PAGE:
Oil on canvas - Private collection, London

Portrait of George Dyer Crouching (1966)
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Portrait of George Dyer Crouching (1966)

Artwork description & Analysis: Bacon was in his 60s when he met the young George Dyer.Their relationship, although romantic, always had the sense of a father-son dynamic. Dyer was constantly in need of attention and reassurance, and the naked embryonic form kneeling precariously on a ledge expresses his vulnerability.The circular sofa, however, surrounds him in a protective embrace. Uncharacteristically, the coloring is light and subdued, although the red and green highlights hint at an inner struggle. Dyer suffered from a lifelong addiction to drugs and alcohol, which is alluded to by the painted figure looking downward into a central abyss.

Oil on canvas - Private collection



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Related Art and Artists

The Old Guitarist (1903)
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The Old Guitarist (1903)

Artist: Pablo Picasso

Artwork description & Analysis: The Old Guitarist is characteristic of the somber melancholy of Picasso's Blue Period, and it was produced at the same time as a series of other pictures devoted to themes of destitution, old age, and blindness. The picture conveys something of Picasso's concern with the miserable conditions he witnessed while coming of age in Spain, and it is no doubt influenced by the religious painting he grew up with, and perhaps specifically by El Greco. But the picture is also typical of the wider Symbolist movement of the period. In later years Picasso dismissed his Blue Period works as "nothing but sentiment"; critics have often agreed with him, even though many of these pictures are iconic, and of course, unbelievably expensive.

Oil on canvas - Art Institute of Chicago

Carcass of Beef (1925)

Carcass of Beef (1925)

Artist: Chaim Soutine

Artwork description & Analysis: Here, Soutine cunningly portrayed the beef split open, as if bearing its soul to the viewer. Soutine's repeated use of animal carcasses as the subject matter for still life paintings likely stems from his complex relationship with food and his adoration of the work of Rembrandt. During his repeated visits to the Louvre, Soutine pondered the old master's Slaughtered Ox, which bears a strong resemblance to Carcas of Beef(1655). Unlike Rembrandt, Soutine isolated the subject and employed an unusual method in the creation of this still life. After hanging the side of beef bought at a Parisian slaughterhouse in his studio, he had his assistant fetch a bucket of fresh cow's blood every few days and, while painting this work, Soutine would repeatedly pour blood over the carcass to ensure it maintained the bright color of freshly cut beef. Meanwhile, his assistant fanned away flies and neighbors complained to the police about the smell, even causing health inspectors to almost cart the beef away. Luckily his assistant intervened, as Soutine was far too engrossed in painting, and the artist was allowed to finish what is largely regarded as his masterpiece. The very visceral image of Soutine pouring blood over the carcass, as well as rapidly applying layer after layer of liquid paint to the canvas, recalls the later action painting of the mid-twentieth century. A direct link to this painting can be found in the work of Francis Bacon, which reflects the dark, emotional turmoil of Soutine as well as the use of anthropomorphized beef to reveal the artist's psyche.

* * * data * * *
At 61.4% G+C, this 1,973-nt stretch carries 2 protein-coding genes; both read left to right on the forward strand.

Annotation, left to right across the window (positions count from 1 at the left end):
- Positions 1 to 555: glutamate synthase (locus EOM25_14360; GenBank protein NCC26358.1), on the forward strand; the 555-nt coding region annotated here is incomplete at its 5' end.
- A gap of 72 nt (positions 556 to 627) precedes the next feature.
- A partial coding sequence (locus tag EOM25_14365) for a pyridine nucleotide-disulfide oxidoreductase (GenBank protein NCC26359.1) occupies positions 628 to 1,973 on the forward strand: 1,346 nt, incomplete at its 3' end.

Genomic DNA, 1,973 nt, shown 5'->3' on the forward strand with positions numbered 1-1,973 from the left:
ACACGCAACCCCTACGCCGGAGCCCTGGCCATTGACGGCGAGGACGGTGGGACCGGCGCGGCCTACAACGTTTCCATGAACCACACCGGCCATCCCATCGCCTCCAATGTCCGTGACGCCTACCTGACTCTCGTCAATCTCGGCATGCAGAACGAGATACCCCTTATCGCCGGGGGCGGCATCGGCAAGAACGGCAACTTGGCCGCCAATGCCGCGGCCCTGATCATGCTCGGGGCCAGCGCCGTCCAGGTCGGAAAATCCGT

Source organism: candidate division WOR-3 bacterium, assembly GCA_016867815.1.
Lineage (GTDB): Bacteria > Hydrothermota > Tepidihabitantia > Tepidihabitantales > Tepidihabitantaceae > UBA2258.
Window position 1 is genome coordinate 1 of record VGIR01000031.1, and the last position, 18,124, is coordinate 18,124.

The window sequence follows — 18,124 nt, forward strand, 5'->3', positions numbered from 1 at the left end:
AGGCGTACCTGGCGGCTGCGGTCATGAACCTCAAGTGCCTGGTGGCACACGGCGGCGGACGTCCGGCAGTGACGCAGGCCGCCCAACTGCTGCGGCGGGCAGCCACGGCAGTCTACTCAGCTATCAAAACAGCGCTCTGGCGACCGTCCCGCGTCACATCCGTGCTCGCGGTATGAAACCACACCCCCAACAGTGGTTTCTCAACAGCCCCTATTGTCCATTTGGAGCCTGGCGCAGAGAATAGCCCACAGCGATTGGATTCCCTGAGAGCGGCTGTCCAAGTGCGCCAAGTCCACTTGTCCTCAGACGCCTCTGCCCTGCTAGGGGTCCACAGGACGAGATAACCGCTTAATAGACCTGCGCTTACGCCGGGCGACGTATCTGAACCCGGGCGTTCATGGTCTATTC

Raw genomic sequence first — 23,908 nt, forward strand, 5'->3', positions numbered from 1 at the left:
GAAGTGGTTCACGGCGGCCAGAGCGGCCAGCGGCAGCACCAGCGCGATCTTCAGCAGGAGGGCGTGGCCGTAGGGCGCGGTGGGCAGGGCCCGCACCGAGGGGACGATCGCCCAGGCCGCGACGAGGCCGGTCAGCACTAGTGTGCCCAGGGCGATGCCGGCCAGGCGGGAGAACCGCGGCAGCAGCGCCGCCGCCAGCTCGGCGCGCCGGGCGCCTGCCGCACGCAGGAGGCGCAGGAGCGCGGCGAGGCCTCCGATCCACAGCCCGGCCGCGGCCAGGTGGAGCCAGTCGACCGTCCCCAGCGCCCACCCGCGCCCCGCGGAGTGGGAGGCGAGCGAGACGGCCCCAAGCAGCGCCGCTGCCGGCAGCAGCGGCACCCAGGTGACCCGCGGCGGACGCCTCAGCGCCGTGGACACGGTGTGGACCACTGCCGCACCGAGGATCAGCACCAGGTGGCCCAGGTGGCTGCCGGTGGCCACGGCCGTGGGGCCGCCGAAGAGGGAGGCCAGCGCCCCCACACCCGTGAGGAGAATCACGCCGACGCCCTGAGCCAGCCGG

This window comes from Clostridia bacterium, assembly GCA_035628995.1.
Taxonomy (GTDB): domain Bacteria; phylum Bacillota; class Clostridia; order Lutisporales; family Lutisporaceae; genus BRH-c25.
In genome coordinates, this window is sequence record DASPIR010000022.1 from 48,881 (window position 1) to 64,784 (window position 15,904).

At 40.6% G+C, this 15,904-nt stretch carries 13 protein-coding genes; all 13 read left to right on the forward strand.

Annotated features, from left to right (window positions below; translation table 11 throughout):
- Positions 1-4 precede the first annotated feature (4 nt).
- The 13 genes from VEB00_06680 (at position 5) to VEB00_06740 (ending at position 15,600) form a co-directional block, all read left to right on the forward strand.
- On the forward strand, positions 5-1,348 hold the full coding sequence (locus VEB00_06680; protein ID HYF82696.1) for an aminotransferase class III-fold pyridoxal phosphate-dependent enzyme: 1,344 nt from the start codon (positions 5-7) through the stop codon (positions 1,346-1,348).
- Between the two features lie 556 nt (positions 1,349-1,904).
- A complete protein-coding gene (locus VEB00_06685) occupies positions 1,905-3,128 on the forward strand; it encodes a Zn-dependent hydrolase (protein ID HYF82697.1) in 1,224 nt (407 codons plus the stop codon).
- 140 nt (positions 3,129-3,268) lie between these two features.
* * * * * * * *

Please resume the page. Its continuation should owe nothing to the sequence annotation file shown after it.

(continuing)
Oil on canvas - The Albright-Knox Gallery, Buffalo, NY

Bathers by a River (1917)
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Bathers by a River (1917)

Artist: Henri Matisse

Artwork description & Analysis: Matisse regarded this picture as one of the most important in his career, and it is certainly one of his most puzzling. He worked on it at intervals over eight years, and it passed through a variety of transformations. The painting evolved out of a commission from Matisse's Russian patron, Sergei Shchuckin, for two decorative panels on the subjects of dance and music, and, initially, the scheme for the picture resembled the idyllic scenes he had previously depicted in paintings such as Joy of Life (1905-06). However, his transformations gradually turned it into more of a confrontation with Cubism, and it is for this reason that the picture has been the subject of intense scrutiny. Although Matisse rejected Cubism, he certainly felt challenged by it, and this picture - along with many he painted from 1913 to 1917 - seems to be influenced by the style, since it is very unlike his previous, more decorative work. It is far more concerned with faithful representation of the structure of the human figure, and its position in space. The painting might be compared to The Backs series (1909-31), which also preoccupied Matisse the years he was working on Bathers, since both address the problem of depicting a three-dimensional figure against a flat background.

Oil on canvas - Art Institute of Chicago